Sunday, September 12, 2010

Dutch Cargo Bike Review

Note: A follow-up (3yr) review is here. I am now a local ambassador for Dutch Cargo Bikes. If you would like to test rise this bike in Brisbane (or a three wheeler) email me at  
I almost convinced myself not long ago that a bicycle for carrying children was a completely unjustified expense.  Luckily I didn't. Because my sparkling new cargo bike, supplied through Dutch Cargo Bike, arrived several weeks ago. And I'm excited. I've also convinced myself that in reality it isn't expensive, and in fact represents great value for money.

In the past three weeks I've used the bike daily for the commute to work, to the shops, to day care, to pick up my wife from yoga – you name it. It is now time for an early review. But first, I need to explain how this value conscious economist ended up with a $3000+ bike.

For the non-cyclist the prices of these bikes can be a shock. Bikes are meant to cost hundred, and second hand cars are meant to costs thousands. We have trouble seeing where all the money goes on a bicycle! But as avid cyclists would know, high quality equipment still costs money in the world of bikes, and this bike is extremely high quality.

You need to understand that the ongoing costs for cycling are extremely low, and lower with higher quality components.  I can imagine in 5 years when our youngest child is happily riding themselves we might have less use for the bike, but it would be reasonable, given the high quality of all the parts on this bike, to expect the bike to be very good condition.  If the bike sold for $2000 in five years time, you are looking at a total 5 year total cost of around $1300 (including servicing, tyres etc) or less than $300 per year, or $5.70 per week –a little more than one bus fare – which is a bargain for a young family given the great health and social benefits from family cycling [1].

I believe this bike represents good value for our family, so what are my first impressions?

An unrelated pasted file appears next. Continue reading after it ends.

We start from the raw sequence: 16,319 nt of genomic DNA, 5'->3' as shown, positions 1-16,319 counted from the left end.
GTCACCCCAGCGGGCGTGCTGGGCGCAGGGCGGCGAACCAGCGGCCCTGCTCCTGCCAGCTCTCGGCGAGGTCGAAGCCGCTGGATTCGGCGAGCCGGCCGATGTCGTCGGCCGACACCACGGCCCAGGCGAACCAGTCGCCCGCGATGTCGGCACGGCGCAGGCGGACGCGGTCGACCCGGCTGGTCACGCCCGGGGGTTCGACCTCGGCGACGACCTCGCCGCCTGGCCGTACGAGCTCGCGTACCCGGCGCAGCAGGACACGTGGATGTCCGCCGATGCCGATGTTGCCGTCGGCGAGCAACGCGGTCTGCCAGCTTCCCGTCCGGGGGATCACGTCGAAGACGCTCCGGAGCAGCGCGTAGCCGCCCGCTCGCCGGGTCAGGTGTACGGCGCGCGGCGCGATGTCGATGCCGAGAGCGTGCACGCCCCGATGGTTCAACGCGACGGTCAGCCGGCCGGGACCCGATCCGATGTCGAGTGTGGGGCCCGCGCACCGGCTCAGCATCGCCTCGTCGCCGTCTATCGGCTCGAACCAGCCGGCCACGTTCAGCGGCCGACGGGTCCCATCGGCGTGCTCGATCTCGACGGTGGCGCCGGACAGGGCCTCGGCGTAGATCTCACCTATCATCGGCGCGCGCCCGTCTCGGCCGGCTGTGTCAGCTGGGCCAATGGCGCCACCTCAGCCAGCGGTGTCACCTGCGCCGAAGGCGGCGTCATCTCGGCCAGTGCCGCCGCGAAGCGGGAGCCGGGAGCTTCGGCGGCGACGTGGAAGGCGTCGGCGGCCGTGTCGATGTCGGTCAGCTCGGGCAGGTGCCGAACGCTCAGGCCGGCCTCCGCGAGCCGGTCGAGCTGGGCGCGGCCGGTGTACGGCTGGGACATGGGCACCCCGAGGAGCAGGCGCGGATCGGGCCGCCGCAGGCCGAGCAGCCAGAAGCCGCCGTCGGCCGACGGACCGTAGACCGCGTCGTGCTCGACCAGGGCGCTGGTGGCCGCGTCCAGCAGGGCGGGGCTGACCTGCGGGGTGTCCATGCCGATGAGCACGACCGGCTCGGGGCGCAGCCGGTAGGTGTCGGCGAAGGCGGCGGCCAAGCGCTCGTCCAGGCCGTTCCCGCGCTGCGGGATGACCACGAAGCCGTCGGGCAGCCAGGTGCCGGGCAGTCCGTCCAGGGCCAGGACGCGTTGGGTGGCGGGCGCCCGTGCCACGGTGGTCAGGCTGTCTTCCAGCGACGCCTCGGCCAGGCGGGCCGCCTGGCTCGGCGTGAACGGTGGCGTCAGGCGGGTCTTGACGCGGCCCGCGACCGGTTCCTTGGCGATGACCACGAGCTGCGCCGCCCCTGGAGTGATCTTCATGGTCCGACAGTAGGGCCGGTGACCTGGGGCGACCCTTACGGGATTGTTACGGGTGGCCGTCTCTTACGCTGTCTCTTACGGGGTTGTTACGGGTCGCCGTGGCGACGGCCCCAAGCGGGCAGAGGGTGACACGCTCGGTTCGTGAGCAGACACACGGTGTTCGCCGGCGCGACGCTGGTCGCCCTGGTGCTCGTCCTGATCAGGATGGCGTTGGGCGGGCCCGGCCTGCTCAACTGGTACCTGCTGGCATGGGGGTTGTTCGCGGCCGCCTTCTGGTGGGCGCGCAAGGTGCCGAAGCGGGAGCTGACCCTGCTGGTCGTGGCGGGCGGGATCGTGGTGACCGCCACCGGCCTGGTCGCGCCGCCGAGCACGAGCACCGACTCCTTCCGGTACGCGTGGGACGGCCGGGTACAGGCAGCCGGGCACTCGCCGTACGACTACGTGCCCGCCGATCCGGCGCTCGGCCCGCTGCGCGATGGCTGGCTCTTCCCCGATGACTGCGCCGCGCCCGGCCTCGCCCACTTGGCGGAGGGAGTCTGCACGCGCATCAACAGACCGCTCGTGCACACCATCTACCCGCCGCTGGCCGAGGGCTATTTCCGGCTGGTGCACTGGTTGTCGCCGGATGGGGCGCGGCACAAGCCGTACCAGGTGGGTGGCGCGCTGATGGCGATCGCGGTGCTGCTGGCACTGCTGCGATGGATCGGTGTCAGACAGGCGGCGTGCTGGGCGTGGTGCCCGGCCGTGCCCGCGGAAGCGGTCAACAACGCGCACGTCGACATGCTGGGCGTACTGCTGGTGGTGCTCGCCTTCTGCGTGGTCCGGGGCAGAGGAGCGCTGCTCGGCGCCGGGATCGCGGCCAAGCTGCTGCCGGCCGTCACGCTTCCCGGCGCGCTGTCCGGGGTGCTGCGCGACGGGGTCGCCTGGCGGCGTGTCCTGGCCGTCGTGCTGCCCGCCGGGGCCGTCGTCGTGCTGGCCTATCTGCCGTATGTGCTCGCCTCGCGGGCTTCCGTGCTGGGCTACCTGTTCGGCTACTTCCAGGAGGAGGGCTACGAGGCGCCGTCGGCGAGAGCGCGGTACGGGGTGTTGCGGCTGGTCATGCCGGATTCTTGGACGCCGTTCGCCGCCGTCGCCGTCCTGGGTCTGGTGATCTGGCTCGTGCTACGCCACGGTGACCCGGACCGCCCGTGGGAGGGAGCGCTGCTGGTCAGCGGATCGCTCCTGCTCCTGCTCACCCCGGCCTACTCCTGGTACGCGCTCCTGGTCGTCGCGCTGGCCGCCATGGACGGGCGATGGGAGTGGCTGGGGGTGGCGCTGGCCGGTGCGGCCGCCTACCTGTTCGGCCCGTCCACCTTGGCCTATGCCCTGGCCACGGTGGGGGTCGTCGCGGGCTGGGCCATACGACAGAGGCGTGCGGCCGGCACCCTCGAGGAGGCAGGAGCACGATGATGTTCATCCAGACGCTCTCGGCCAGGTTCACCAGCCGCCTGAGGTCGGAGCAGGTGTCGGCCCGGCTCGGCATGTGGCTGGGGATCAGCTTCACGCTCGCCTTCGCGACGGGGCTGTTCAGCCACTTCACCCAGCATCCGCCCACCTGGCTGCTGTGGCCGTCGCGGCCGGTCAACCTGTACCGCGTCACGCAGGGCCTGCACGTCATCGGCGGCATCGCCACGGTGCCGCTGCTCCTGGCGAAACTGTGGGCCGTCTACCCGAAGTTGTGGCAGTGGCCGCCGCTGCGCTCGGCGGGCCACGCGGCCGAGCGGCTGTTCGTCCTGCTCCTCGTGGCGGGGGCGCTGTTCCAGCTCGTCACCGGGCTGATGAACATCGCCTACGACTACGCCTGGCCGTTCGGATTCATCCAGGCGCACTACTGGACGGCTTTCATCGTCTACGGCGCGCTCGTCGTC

The Dutch Cargo Bike team arranged delivery and assembly at my local bike shop.  What first struck me about the bike was the attention to detail – rubber antislip coating on the floor of the box, with a ledge for kids to use to help them climb in, a magnetic latch for the very stable four-prong kick stand (apparently a patented design by Maarten van Andel), and built in elastic straps for securing loads to the heavy duty rear rack. Not to mention the very bright generator light as standard equipment (which I now just leave on at all times).

The bike rides incredibly smoothly.  In fact I can cross manoeuvrability from my cons list and shift it to the pros list. After a bit of practice you can steer this puppy easily through tight gaps, even loaded with four children. And slow, well, it’s actually not as sluggish as I expected either.  After a week of riding this fairly weighty beast my legs seem to have built up the strength to ride at breakneck pace and tackle those hills that seemed so intimidating at first.

The box is extremely strong.  It looks like flimsy plywood in photos, but is almost one centimetre think, does not scratch easily, and does not flex under heavy loads. I've taken all my mates for a spin, and even loaded with my wife, child and dog (80kg) on board it feels solid and safe.

The most unexpected benefit of the bike is that after a laid back ride and lots of smiles and waves from passersby, you always arrive happy.

fn.[1] The alert reader will note there is an opportunity cost to the forgone $3000 that could have been alternatively invested, say at 5%, which adds another $150 per year.